Fellowship cohort 3

201617 Fellowship for Education Attainment

The ACCE Fellowship for Education Attainment assists chamber executives as they mobilize efforts to improve the birth-to-career education pipeline in their communities. Selected executives engage in an education and workforce development deep dive involving best practices in education attainment, interaction with national experts and inclusion in a strong peer-to-peer network. Throughout, fellows develop and execute plans for specific educational attainment objectives in the form of a regional action project (RAP).


2016-2017 Cohort RAP Summaries

Ashley Cagle

Ashley Cagle, Director of Talent & Product Development, Greater Raleigh Chamber of Commerce (NC)
The Greater Raleigh Chamber of Commerce Talent & Education Strategy: Building the Talent & Education Council

The Greater Raleigh Chamber of Commerce has identified a need to create more of a bridge between our talent-focused efforts and our education-focused efforts. Across our service lines within the Chamber, we will work collectively to identify the members of our Wake County education ecosystem and convene them regularly to discuss and influence decisions related to our local talent pipeline, address relevant policy issues, and create strategic programming as a result of both conversation and high-value data and analytics. This convening of education ecosystem partners will materialize in what we will call the Talent & Education Council of the Greater Raleigh Chamber of Commerce. Our goal is to simply retain, grow and foster the world-class workforce that has made our community a life science and IT destination.

Elizabeth Caudill

Elizabeth Caudill, Director of Higher Education and Workforce, Dallas Regional Chamber (TX)
Building Tomorrow Together: Addressing Workforce Needs Through Higher Education Transfer and Articulation Reform

The State of Texas unveiled a plan for college completion based on labor market needs to have 60% of adults ages 24-32 hold some form of post-secondary credential by the year 2030. This new 60x30TX plan is an ambitious goal that will require dedication from all post-secondary institutions in order to meet the evolving workforce needs. Currently in Dallas County the 6-year college complete rate is 30%, far from the state-wide goal and from the needs of the workforce. In order to address the needs of our community, the Dallas Regional Chamber has been active in innovative solutions for college completion- specifically improving Transfer and Articulation policies and procedures for students. Currently students lose an average of 13 college credit hours when attempting to transfer from a 2-yr to a 4-yr institutions, which equates to an additional $19 Million in fees and tuition. The DRC is working with over a dozen regional community colleges, universities, and collective impact organizations to improve the transfer process through data, legislative policies, and regional partnerships.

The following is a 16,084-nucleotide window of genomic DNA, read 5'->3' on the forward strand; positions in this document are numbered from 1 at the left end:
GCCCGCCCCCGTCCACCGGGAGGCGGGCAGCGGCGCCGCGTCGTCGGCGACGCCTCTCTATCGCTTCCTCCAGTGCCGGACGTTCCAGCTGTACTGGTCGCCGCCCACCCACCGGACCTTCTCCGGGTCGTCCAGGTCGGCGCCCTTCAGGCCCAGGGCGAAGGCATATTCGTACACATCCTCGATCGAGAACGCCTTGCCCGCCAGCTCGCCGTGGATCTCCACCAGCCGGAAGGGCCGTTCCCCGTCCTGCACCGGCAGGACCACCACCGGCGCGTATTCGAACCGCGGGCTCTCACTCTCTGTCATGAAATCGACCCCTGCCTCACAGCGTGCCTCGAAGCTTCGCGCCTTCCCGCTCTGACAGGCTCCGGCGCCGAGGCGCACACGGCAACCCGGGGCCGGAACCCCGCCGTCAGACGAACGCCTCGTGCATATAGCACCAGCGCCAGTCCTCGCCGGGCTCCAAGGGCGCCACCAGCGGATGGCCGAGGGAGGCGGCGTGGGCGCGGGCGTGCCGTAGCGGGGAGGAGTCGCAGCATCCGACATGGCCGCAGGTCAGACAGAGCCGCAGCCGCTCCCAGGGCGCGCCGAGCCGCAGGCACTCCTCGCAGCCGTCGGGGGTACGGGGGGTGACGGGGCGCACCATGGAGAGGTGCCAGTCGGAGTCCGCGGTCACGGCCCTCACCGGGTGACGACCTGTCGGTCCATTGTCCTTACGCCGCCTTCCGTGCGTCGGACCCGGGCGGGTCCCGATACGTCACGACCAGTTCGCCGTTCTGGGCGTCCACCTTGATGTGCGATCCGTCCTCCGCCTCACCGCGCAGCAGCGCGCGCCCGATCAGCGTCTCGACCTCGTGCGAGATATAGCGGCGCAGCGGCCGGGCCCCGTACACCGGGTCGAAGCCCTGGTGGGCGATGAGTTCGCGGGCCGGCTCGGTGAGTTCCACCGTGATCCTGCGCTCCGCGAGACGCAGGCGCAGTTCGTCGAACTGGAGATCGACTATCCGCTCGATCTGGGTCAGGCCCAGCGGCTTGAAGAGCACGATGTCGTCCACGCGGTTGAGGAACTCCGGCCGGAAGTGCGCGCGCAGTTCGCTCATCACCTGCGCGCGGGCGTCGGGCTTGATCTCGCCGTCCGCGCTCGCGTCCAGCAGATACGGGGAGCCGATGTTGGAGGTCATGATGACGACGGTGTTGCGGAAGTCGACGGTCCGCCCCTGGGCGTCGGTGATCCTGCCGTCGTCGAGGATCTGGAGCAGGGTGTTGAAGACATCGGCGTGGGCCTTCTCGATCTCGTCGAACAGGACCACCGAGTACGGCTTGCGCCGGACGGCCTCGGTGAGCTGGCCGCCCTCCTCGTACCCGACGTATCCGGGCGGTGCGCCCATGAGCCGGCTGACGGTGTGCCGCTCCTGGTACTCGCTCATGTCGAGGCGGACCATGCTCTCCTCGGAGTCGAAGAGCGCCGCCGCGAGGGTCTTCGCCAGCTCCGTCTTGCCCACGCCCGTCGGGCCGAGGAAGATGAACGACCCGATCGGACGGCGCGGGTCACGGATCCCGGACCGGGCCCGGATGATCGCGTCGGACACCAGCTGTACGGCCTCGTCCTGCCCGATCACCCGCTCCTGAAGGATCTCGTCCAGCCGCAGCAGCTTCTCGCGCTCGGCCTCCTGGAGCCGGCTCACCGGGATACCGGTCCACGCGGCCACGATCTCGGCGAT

Cara Hansen Clarke

Cara Hansen Clarke, Executive Director, Las Vegas Metro Chamber Foundation  
Public Policy Leadership Series for People Who Want to Run for Education Boards

Individuals who run or are appointed to education boards need specific expertise on education policy and the mechanics of running an education system. Know-how in how education budgets – often times some of the largest budgets in a state – work; knowledge of education policy, insight into best practices, understanding of assessments and metrics, as well as understanding of labor contract provisions, are all essential for people who serve on education boards to understand so they can make wise decisions on behalf of constituents, parents and students.

Develop a program with the University of Nevada, Las Vegas (UNLV) as part of the new Public Policy Leadership Series that will focus on these topics. This class will serve as a training ground for those who want to make a positive difference in the delivery of education at all levels. Additionally, graduates of the program will receive a designation that will help identify them as potential good candidates for education offices.